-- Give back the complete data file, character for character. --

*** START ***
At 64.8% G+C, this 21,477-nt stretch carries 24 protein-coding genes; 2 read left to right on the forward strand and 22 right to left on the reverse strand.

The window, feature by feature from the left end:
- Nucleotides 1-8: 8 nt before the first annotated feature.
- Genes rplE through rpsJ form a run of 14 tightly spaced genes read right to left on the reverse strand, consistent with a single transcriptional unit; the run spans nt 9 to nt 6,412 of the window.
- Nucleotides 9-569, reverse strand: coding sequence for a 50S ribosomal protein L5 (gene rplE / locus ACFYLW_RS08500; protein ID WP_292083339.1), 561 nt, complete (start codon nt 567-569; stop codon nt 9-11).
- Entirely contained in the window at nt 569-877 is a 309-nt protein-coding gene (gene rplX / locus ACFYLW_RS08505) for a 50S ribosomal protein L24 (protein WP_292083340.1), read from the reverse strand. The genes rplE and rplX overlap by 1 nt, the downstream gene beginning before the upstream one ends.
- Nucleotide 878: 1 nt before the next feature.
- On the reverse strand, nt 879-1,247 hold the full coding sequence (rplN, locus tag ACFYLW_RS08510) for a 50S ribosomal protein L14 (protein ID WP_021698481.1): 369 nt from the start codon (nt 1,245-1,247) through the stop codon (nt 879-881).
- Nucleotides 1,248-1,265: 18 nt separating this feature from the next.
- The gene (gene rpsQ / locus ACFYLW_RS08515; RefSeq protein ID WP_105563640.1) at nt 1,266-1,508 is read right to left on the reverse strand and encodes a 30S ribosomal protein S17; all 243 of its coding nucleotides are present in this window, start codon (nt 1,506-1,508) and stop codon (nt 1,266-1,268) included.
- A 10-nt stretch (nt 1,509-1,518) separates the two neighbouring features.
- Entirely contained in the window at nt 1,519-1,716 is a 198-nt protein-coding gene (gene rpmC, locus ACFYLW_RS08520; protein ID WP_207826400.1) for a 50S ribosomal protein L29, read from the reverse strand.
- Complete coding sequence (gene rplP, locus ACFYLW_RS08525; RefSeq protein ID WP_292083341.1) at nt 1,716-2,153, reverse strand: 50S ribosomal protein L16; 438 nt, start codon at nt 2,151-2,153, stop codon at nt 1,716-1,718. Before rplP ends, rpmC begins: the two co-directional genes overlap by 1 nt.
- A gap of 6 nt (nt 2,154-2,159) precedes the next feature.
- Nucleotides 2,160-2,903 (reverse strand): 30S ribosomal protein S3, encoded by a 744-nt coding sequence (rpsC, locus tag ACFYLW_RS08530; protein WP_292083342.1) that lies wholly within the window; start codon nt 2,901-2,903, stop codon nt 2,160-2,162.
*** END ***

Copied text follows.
At 64.8% G+C, this 21,477-nt stretch carries 24 protein-coding genes; 2 read left to right on the forward strand and 22 right to left on the reverse strand.

The window, feature by feature from the left end:
- Nucleotides 1-8: 8 nt before the first annotated feature.
- Genes rplE through rpsJ form a run of 14 tightly spaced genes read right to left on the reverse strand, consistent with a single transcriptional unit; the run spans nt 9 to nt 6,412 of the window.
- Nucleotides 9-569, reverse strand: coding sequence for a 50S ribosomal protein L5 (gene rplE / locus ACFYLW_RS08500; protein ID WP_292083339.1), 561 nt, complete (start codon nt 567-569; stop codon nt 9-11).
- Entirely contained in the window at nt 569-877 is a 309-nt protein-coding gene (gene rplX / locus ACFYLW_RS08505) for a 50S ribosomal protein L24 (protein WP_292083340.1), read from the reverse strand. The genes rplE and rplX overlap by 1 nt, the downstream gene beginning before the upstream one ends.
- Nucleotide 878: 1 nt before the next feature.
- On the reverse strand, nt 879-1,247 hold the full coding sequence (rplN, locus tag ACFYLW_RS08510) for a 50S ribosomal protein L14 (protein ID WP_021698481.1): 369 nt from the start codon (nt 1,245-1,247) through the stop codon (nt 879-881).
- Nucleotides 1,248-1,265: 18 nt separating this feature from the next.
- The gene (gene rpsQ / locus ACFYLW_RS08515; RefSeq protein ID WP_105563640.1) at nt 1,266-1,508 is read right to left on the reverse strand and encodes a 30S ribosomal protein S17; all 243 of its coding nucleotides are present in this window, start codon (nt 1,506-1,508) and stop codon (nt 1,266-1,268) included.
- A 10-nt stretch (nt 1,509-1,518) separates the two neighbouring features.
- Entirely contained in the window at nt 1,519-1,716 is a 198-nt protein-coding gene (gene rpmC, locus ACFYLW_RS08520; protein ID WP_207826400.1) for a 50S ribosomal protein L29, read from the reverse strand.
- Complete coding sequence (gene rplP, locus ACFYLW_RS08525; RefSeq protein ID WP_292083341.1) at nt 1,716-2,153, reverse strand: 50S ribosomal protein L16; 438 nt, start codon at nt 2,151-2,153, stop codon at nt 1,716-1,718. Before rplP ends, rpmC begins: the two co-directional genes overlap by 1 nt.
- A gap of 6 nt (nt 2,154-2,159) precedes the next feature.
- Nucleotides 2,160-2,903 (reverse strand): 30S ribosomal protein S3, encoded by a 744-nt coding sequence (rpsC, locus tag ACFYLW_RS08530; protein WP_292083342.1) that lies wholly within the window; start codon nt 2,901-2,903, stop codon nt 2,160-2,162.